Learning to Love Bats

On summer nights at dusk in Austin, Texas, people gather like hobos under the Congress Avenue Bridge. Children run around while their parents sit on blankets. What’s the attraction: an ongoing fireworks extravaganza? No, it’s the nightly emergence of the largest urban bat colony in North America. People let out a collective "aaah" as some 1.5 million Mexican free-tails fly out like an unfurling black ribbon, heading for dinner in the farm fields and Hill Country of central Texas. Flying at up to 60 miles per hour, they"ll cover 100 miles a night, returning to their roost before dawn. Each bat will consume up to 1,200 mosquito-sized insects per night; the entire colony will eat 10,000 to 30,000 pounds of insects—saving farmers from using tons of pesticides.

In the 1980s, when the creatures first moved under the bridge, horrified citizens demanded that the colony be eradicated. But Bat Conservation International (BCI) launched a campaign that turned public attitudes around. Bats now get all the insects they can eat and Austinites get nearly mosquito-free backyard barbecues.

Bats around the world are benefiting from increased educational efforts. "Public awareness is much greater," says Jim Kennedy, BCI’s assistant director of the North American Bat Conservation Partnership. "You don’t have as many people believing those old fallacies—that bats are blind, always carry rabies or get in your hair."

But bats are still in trouble: Of the 45 North American species, more than half are endangered or threatened. The main problem is human disturbance and vandalism of the caves and abandoned mines where they hibernate. Roosting in large numbers in some of the few suitable remaining caves, bats are highly vulnerable to habitat destruction and human disturbance.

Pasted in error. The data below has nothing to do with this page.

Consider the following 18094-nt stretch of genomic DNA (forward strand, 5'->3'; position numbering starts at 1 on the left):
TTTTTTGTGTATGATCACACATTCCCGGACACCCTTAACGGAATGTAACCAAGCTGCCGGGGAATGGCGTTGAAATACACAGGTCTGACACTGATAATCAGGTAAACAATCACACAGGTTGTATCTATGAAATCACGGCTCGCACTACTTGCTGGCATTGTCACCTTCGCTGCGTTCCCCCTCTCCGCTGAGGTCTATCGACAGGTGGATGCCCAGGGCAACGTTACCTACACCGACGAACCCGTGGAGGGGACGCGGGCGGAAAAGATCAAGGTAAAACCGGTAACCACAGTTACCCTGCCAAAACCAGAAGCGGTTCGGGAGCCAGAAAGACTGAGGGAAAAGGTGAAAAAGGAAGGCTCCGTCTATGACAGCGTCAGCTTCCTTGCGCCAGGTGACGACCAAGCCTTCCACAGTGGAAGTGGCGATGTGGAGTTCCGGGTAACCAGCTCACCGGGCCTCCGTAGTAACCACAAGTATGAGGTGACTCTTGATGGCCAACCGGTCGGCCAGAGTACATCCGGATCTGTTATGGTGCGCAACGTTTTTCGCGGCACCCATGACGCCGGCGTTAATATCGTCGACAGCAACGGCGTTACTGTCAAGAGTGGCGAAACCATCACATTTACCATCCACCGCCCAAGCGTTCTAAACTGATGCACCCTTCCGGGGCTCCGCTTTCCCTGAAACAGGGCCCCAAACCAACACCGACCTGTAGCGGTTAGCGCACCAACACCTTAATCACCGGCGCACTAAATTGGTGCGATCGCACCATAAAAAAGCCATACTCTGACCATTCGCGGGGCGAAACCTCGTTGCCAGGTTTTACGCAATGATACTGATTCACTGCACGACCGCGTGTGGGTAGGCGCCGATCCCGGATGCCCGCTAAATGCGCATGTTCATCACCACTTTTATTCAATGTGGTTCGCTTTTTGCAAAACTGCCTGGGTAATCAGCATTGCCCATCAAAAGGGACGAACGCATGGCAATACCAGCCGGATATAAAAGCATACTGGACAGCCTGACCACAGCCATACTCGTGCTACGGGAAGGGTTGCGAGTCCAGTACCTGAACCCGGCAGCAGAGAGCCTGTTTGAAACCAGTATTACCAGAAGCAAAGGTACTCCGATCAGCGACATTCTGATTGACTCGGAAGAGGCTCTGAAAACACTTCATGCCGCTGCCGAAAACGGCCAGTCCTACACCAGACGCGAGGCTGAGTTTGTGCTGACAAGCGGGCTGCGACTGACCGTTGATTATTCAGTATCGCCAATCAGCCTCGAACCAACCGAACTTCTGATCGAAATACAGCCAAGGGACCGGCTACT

One such tragedy occurred in 2000, when some Tennessee teenagers entered Wolf River Cave and attacked a hibernating colony of 2,400 bats. Picking the helpless creatures off the wall, they killed 38 federally endangered gray and Indiana bats. "After that incident, we helped gate the cave," says Kennedy. After a brief development scare last July, BCI helped the Southeastern Cave Conservancy and the Nature Conservancy of Tennessee purchase the property. There are only 300,000 Indiana bats left range-wide, down from tens of millions in this country 150 years ago.

Bats are also threatened by habitat loss. Many caves had been altered by commercial development, which has warmed them too much for cold-loving bats. Nectar-eating bats are suffering from disturbance of roosts and destruction of food sources. The lesser long-nosed bat, for example, may be affected by over-harvesting of the declining agave plant. The bat is the primary pollinator of the agave, from which tequila is made. No bats, no margaritas? In Texas, it doesn’t get any more basic than that.